By Erika Steele, Contributing Writer
Shrewsbury – Community Supported Agriculture (CSA) is not easy bidding, but Beth and Peter Hook have come to love growing fresh vegetables year round, and the fulfillment of providing them to appreciative community members.
It should not come as a surprise that the husband and wife pair own a CSA location on Green Street in Shrewsbury. Beth grew up in Southborough among sheep and horses and recalls fond memories of her grandfather's poultry farm and days spent harvesting in her father's garden.? Peter bears blood ties to the farm since his father purchased the land in 1949 and operated as a dairy farmer for the next 30 years.
When Beth and Peter took over, they raised beef cattle and chicken as a leisurely hobby. It was not until 1996 that the farm was transformed into a CSA and, though eggs are still sold and cattle still raised, their passion gravitated towards produce.
“We wanted to do more agriculture,” said Beth, noting that they managed the farm while she worked as a physical therapist and Peter was a school teacher.
Years passed, decades turned, and the Hooks learned how to best manage the challenges that accompany a CSA. Though they always seem to gather up enough interested shareholders to consume their output, less than ideal weather conditions have been ongoing issues.
Explaining that 2013 was too wet for in the plants early development, Beth said “I'se never seen a season when plants just don's grow. Some failed and some are smaller.”
Unfortunately for the Hooks, weather is not something they can predict or change. Still, the one thing they can control, they do. While most CSA's do not provide refunds due to weather, the Hooks will if they feel the produce is not up to par.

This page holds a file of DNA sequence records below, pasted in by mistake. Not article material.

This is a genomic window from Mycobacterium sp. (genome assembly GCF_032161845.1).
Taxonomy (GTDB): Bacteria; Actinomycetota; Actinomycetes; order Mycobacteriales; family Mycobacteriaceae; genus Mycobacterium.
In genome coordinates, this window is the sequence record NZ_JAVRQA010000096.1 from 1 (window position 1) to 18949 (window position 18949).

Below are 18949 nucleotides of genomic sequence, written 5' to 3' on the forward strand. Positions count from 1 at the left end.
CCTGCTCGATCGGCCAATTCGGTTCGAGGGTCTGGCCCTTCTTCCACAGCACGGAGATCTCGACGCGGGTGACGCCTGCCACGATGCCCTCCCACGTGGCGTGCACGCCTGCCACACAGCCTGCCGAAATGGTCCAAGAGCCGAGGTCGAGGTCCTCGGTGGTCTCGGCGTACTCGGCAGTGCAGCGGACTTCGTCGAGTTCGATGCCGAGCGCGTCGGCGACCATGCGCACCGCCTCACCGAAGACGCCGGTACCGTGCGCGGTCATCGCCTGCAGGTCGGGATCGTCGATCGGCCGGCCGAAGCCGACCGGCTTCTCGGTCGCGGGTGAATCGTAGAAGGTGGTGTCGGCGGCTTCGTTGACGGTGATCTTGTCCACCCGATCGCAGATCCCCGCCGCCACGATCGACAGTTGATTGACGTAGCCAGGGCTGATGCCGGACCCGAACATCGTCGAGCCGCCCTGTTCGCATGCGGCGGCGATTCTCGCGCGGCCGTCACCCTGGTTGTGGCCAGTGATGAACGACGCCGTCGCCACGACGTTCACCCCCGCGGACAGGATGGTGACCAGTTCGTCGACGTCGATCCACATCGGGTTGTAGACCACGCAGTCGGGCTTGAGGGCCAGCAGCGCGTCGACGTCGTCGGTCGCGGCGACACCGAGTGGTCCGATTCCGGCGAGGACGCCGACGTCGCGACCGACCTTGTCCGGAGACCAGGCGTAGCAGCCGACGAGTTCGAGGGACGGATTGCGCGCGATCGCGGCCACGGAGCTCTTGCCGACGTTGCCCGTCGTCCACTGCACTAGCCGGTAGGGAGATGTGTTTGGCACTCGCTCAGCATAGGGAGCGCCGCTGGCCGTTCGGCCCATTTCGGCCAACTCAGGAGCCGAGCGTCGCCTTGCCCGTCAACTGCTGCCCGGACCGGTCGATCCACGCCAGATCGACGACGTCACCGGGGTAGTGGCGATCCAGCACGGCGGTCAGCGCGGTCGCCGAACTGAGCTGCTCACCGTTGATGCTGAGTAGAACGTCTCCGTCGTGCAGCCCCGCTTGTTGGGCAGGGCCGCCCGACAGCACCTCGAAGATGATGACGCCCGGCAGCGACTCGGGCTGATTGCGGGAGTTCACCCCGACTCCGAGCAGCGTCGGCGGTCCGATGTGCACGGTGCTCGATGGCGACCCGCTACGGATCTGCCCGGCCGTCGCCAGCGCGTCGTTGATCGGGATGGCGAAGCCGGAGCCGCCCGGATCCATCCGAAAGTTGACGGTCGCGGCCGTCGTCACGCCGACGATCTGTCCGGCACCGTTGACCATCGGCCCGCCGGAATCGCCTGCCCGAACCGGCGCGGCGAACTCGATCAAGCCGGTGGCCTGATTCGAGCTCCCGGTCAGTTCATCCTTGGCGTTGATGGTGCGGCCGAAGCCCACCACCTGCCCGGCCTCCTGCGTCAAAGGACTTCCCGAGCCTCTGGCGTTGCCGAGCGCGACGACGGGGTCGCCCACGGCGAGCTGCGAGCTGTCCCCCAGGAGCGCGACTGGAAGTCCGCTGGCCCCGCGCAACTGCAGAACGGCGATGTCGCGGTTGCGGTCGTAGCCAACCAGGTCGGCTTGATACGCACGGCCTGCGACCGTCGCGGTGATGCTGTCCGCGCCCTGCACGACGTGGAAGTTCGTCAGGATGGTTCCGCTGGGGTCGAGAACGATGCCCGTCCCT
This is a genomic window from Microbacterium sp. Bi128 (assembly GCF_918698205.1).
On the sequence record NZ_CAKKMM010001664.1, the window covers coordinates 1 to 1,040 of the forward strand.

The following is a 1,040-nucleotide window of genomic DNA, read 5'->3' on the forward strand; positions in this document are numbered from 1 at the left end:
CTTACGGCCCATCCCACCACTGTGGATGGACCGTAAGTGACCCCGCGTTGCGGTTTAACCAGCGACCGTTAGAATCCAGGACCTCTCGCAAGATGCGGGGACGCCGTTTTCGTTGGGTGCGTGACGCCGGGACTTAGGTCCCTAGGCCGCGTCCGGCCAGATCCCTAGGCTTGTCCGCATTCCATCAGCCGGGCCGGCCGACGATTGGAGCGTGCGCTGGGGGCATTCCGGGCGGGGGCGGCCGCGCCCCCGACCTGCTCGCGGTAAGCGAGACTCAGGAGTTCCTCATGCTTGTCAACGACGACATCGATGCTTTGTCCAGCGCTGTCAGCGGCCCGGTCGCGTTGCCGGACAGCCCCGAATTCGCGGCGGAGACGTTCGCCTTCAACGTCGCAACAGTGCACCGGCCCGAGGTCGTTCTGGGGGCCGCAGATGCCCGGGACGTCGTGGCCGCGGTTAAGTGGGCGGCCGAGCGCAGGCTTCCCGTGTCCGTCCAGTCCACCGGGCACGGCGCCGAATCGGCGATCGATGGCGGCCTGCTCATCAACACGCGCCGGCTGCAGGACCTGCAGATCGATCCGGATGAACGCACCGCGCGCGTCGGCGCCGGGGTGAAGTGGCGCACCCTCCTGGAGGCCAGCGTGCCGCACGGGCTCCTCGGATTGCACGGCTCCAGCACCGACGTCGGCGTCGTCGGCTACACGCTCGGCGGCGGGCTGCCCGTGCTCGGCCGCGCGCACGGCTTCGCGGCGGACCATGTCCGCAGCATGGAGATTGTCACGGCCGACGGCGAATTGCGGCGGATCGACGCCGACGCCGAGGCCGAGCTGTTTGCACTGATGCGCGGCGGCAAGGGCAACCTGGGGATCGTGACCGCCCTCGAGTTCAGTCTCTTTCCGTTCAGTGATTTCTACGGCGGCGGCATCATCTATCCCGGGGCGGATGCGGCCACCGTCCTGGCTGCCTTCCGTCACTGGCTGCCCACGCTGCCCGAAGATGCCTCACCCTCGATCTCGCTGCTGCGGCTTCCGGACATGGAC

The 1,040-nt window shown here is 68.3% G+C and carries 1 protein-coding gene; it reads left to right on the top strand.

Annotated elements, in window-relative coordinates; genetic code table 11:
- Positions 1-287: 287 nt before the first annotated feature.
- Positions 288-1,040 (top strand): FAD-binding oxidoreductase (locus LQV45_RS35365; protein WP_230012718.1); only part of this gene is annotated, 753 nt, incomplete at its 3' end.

“We had to refund some of their share money this year because things were just so lacking.? It's not the way we operate.”
How they do operate is by adapting. With the system down to a science, farm duties are delegated between Peter, Beth, and one part-time employee, just enough to serve the farm's 25-30 members.
“We have a small enough group that we can handle things on our own,” she shared, saying that she handles the harvesting and pick-up days while Peter and their employee till, seed, and weed. “We'se fallen into our own duties. It's been 16 or so years so we'se got it now.”
Shareholders have favorite vegetables and they are those than grow nicely in New England should the weather cooperate: tomatoes, corn, and the colorful Swiss chard. Potatoes surprise people the most in how good they are compared to a grocery store potato.
“People think potatoes are potatoes but the ones right from the garden are really good and people don's expect that,” said Beth.
Other staples they grow include broccoli, carrots, beets, peppers, eggplant, celery, leeks, onions, lettuce, kale, pumpkins, and winter squash, Beth's personal favorite. In the springtime strawberries are in full bloom with raspberries following in autumn.
It is no wonder there is such a selection of vegetables since it is what Beth says she is most passionate about growing and most proud of to distribute.
“There's nothing more enjoyable than walking through a garden in August when everything is in full force,” she started. “It is so exciting and miraculous to see all that food when you consider that I start the process in January ordering seeds and plant them inside a greenhouse in February.? I get attached to them.”
What is her second favorite thing about operating a CSA? Exercise. Beth credits her and her husband's strong physiques to those hours spent in the garden.
The Hooks have also been selling firewood out of their home for the past 40 years which brings in more income but not nearly as much joy.